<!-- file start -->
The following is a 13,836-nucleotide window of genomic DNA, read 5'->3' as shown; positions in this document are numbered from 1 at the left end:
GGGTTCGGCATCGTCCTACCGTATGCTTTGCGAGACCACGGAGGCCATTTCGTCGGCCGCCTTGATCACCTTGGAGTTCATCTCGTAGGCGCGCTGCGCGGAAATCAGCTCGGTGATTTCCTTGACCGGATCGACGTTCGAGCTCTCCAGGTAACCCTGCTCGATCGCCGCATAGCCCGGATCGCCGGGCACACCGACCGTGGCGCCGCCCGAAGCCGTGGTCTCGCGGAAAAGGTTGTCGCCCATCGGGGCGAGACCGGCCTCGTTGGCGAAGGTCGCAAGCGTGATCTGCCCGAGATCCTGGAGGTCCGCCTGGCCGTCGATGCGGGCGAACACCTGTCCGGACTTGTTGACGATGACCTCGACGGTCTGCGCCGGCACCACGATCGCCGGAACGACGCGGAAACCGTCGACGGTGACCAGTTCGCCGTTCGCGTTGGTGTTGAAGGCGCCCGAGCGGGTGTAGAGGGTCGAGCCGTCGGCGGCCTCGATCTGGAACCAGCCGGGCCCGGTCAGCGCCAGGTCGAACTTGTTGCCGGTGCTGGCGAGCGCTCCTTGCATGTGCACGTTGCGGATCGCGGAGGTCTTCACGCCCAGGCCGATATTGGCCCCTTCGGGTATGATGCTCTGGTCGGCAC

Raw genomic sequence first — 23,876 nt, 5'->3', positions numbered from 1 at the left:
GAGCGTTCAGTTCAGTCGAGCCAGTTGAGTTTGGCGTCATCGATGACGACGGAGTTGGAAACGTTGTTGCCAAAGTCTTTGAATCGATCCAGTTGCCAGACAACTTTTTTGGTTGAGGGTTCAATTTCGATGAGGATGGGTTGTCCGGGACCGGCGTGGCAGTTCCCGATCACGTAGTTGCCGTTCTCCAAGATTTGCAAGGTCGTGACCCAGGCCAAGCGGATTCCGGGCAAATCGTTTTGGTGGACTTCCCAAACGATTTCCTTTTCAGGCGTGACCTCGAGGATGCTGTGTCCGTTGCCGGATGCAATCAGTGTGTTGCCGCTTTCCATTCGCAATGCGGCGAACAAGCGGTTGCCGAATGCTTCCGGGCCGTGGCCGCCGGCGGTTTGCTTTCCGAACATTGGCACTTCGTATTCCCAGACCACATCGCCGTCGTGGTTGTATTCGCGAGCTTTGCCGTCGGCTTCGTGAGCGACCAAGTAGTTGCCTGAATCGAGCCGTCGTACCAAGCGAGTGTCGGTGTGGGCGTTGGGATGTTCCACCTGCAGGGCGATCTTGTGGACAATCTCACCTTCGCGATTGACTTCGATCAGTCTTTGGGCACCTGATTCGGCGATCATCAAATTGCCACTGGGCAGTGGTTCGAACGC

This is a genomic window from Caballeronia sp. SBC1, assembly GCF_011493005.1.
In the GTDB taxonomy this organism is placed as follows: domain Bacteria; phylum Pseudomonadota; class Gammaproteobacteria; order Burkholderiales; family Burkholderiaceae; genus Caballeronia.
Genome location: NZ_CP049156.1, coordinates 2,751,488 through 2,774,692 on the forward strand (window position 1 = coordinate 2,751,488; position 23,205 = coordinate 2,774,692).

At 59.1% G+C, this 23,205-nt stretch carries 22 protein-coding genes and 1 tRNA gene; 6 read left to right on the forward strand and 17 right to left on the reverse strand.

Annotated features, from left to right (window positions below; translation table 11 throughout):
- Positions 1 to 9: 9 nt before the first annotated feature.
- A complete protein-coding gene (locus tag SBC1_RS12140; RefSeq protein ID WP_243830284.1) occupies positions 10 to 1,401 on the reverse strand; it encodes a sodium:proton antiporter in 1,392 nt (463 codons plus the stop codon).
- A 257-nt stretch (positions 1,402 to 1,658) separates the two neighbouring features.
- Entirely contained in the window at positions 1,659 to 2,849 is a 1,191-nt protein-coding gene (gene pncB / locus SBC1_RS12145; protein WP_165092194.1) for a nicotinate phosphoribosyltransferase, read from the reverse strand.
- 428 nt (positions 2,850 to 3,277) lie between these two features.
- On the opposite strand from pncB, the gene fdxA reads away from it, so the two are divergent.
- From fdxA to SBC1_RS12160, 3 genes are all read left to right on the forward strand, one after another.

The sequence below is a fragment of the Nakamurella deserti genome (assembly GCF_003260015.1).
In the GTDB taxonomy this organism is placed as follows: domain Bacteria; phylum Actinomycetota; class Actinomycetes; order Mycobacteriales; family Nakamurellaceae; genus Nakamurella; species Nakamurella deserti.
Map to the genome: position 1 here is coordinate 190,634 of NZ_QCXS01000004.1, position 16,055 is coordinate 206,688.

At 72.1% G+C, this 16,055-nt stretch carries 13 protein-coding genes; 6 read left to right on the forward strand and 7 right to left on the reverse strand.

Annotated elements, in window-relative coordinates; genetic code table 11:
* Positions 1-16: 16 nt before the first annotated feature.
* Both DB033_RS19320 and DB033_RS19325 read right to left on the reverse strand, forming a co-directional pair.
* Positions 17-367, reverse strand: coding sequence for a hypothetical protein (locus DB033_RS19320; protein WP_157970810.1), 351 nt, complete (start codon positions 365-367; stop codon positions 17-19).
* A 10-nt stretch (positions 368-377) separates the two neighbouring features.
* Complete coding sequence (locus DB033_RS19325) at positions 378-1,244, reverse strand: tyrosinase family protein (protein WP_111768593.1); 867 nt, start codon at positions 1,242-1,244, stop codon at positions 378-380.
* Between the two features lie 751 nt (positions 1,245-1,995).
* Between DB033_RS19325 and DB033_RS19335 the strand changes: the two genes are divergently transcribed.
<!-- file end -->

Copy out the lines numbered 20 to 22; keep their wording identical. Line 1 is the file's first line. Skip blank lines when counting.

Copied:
At 72.1% G+C, this 16,055-nt stretch carries 13 protein-coding genes; 6 read left to right on the forward strand and 7 right to left on the reverse strand.

Annotated elements, in window-relative coordinates; genetic code table 11:
* Positions 1-16: 16 nt before the first annotated feature.